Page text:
TALLAHASSEE, Fla. - The Florida State Board of Administration is poised to begin a $10 million overhaul of its dated internal operating system software that tracks the system's $89 billion in pension assets.
The upgrade is considered a major undertaking because of the size of the pension fund and the number of transactions involved.
According to one technology consultant, changing portfolio record-keeping and accounting systems "is sometimes equated to open heart surgery."
The board hired Los Angeles-based InvestTech Systems Consulting Inc. to conduct a top-to-bottom evaluation of its technology systems, although the operating system is the only one scheduled to be replaced. The re-engineering project at the SBA will result in scrapping its 9-year-old system and moving to new software systems for investment management accounting, record keeping, reporting and investment tracking.
The internal technology review under way is expected to result in several systems software vendor searches by mid-2002. Once the software vendors are selected, a search for a conversion and implementation consultant will follow, according to SBA officials. Fund executives hope to have the new internal system in place by 2003.
Real-time processing is goal
The Florida plan calls for a "state-of-the-art multicurrency system capable of handling high transaction volumes of virtually all types of investment products," according to board officials, and will be a major step toward real-time processing.
The current system involves overnight batch processing, a time-consuming undertaking for an organization that conducts 250,000 transactions each year in nearly 1,000 accounts.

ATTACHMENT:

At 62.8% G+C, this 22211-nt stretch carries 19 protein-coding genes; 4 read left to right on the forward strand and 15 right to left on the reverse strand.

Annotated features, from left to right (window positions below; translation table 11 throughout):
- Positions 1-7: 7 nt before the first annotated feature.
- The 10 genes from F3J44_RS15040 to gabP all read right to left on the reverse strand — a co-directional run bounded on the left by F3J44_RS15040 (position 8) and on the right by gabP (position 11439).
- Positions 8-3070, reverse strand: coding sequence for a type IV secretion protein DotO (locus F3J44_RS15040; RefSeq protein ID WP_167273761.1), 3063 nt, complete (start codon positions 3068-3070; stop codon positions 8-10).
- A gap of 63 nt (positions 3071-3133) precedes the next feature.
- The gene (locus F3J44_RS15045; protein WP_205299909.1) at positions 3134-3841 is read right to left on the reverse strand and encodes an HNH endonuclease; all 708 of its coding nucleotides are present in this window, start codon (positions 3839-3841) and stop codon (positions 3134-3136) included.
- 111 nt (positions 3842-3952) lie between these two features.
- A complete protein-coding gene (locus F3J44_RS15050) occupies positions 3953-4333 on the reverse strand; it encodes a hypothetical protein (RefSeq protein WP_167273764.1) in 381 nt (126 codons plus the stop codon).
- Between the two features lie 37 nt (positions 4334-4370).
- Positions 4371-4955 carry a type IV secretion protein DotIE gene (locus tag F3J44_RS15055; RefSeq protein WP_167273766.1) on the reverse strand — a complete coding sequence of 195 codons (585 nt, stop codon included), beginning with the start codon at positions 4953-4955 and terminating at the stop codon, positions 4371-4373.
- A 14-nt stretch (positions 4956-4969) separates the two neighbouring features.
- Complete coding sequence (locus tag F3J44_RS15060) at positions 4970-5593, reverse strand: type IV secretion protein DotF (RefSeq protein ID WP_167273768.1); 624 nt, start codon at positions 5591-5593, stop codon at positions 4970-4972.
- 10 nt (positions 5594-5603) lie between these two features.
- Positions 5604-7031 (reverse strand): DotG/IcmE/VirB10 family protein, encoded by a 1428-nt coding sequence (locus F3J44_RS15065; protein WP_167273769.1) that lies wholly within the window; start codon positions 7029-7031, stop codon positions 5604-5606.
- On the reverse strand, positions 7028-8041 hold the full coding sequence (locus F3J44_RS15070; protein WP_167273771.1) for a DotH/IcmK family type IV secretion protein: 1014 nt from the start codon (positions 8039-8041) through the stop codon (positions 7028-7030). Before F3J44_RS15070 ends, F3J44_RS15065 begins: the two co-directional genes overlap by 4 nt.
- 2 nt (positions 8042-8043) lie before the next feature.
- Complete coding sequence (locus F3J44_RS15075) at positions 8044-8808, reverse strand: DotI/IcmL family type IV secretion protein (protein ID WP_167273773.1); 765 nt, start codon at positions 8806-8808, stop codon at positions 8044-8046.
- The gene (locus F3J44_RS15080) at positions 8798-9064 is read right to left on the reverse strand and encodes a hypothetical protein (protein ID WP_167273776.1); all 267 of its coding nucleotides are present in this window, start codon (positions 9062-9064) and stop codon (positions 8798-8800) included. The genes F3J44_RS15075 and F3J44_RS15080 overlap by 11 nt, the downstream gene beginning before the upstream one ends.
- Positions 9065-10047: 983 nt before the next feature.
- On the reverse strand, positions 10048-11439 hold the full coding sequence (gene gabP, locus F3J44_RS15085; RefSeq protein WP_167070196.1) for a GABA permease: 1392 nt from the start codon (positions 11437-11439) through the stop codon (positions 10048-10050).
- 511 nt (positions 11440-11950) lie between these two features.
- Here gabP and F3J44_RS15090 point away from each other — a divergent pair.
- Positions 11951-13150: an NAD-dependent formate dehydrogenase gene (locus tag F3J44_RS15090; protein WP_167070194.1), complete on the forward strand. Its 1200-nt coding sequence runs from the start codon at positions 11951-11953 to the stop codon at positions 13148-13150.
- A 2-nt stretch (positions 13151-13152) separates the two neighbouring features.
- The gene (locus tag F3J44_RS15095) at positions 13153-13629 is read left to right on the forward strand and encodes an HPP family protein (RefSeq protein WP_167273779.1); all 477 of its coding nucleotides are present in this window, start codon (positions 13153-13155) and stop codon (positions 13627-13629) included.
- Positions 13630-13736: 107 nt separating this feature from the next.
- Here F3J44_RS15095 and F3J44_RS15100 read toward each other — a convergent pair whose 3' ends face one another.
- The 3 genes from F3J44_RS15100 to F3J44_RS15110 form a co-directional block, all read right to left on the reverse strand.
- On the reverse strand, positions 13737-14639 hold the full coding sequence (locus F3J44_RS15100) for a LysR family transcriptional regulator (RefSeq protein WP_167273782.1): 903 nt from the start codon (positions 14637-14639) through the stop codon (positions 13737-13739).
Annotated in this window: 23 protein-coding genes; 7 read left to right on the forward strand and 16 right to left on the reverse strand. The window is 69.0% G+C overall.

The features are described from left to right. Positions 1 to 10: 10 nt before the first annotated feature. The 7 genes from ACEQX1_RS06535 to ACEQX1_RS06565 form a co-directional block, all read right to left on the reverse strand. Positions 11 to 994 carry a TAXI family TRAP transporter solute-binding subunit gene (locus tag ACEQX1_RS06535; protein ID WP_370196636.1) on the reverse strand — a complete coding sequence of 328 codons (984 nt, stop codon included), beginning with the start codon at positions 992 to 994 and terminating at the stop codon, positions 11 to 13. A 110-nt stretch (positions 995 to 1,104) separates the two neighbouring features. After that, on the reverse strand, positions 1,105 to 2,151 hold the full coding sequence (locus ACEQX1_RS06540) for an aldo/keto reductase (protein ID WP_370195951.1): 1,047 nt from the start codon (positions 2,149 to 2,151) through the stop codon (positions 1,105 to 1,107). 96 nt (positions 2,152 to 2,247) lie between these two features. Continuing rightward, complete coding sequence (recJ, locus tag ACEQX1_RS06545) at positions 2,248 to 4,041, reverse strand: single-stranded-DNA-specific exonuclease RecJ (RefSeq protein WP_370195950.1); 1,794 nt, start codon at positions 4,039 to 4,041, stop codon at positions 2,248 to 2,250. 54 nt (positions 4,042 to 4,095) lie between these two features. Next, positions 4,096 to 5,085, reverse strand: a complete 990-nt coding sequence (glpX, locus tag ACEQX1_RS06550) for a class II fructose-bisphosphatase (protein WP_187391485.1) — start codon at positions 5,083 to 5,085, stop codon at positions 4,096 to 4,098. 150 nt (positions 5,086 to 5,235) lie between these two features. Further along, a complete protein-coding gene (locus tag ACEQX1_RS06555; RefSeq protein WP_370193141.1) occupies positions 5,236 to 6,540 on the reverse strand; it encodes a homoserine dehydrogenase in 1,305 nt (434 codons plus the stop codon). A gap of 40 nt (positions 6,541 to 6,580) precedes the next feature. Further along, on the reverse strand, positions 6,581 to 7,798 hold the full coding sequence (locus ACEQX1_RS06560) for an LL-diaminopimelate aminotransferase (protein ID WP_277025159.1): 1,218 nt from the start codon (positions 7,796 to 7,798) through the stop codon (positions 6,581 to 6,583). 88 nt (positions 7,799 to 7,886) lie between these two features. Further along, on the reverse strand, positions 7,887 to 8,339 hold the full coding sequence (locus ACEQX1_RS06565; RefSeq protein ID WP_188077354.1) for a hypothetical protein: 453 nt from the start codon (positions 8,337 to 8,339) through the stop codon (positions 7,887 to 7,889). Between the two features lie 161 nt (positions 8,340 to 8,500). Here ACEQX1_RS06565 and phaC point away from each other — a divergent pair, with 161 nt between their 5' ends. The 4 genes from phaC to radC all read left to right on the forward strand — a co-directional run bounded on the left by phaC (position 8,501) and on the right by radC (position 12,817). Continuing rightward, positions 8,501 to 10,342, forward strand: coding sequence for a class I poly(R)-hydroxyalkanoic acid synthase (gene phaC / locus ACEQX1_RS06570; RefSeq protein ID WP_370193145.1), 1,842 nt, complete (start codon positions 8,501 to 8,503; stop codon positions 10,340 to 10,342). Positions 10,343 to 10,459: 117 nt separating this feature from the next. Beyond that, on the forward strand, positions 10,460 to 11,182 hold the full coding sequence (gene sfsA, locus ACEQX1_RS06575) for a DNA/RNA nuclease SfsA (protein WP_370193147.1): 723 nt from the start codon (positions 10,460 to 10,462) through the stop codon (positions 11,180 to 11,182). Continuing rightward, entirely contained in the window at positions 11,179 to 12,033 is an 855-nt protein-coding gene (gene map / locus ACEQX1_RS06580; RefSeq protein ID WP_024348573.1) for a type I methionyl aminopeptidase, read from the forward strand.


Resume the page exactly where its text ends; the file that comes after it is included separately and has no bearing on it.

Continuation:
Of Florida's $89 billion in assets, more than $36 billion is managed internally, and more than 60 external money managers are used for outside management.
"This project is designed to help the Board of Administration get off of its current platform and to make sure they are taking advantage of current technology," said Robert Leaper, managing director at InvestTech.
The current system no longer is supported by the previous vendor, Portfolioscope.com, according to Greg Mathes, director of information technology at the Florida system. In addition, he said, "there are some shortcomings that we've worked around ... We are limited in our ability to extract data, and the reporting features are somewhat antiquated. We are looking for a system that is more open and efficient with new technology, new features which are part of today's technology, not part of the past."
The SBA records all investment activity from its internally managed portfolios and from external managers into the current system, either from front-end trading system connections or directly from outside managers. The new system should provide quicker access and near real-time updates on portfolio holdings and transaction activity, said Robert Copeland, director of financial operations at the SBA. In addition, the new system will move SBA closer to complying with one-day trade settlement requirements.
The first phase will be confined to core portfolio accounting and record keeping, Mr. Copeland said. The next phase will involve selecting related applications such as performance measurement and attribution. However, if vendors include some or all of these operational support applications, "we would be willing to look at them now."
To reduce costs and help SBA staff begin using the new system sooner, Mr. Copeland said much of the process would be handled internally.
"We will take a little different approach to implementation," he said "We feel like there are a lot of efficiencies to gain by managing a lot of the conversion process internally. When we pull the trigger, everyone involved will already be up to speed without a lot of training, and it will also cut down on consulting fees (for implementation)."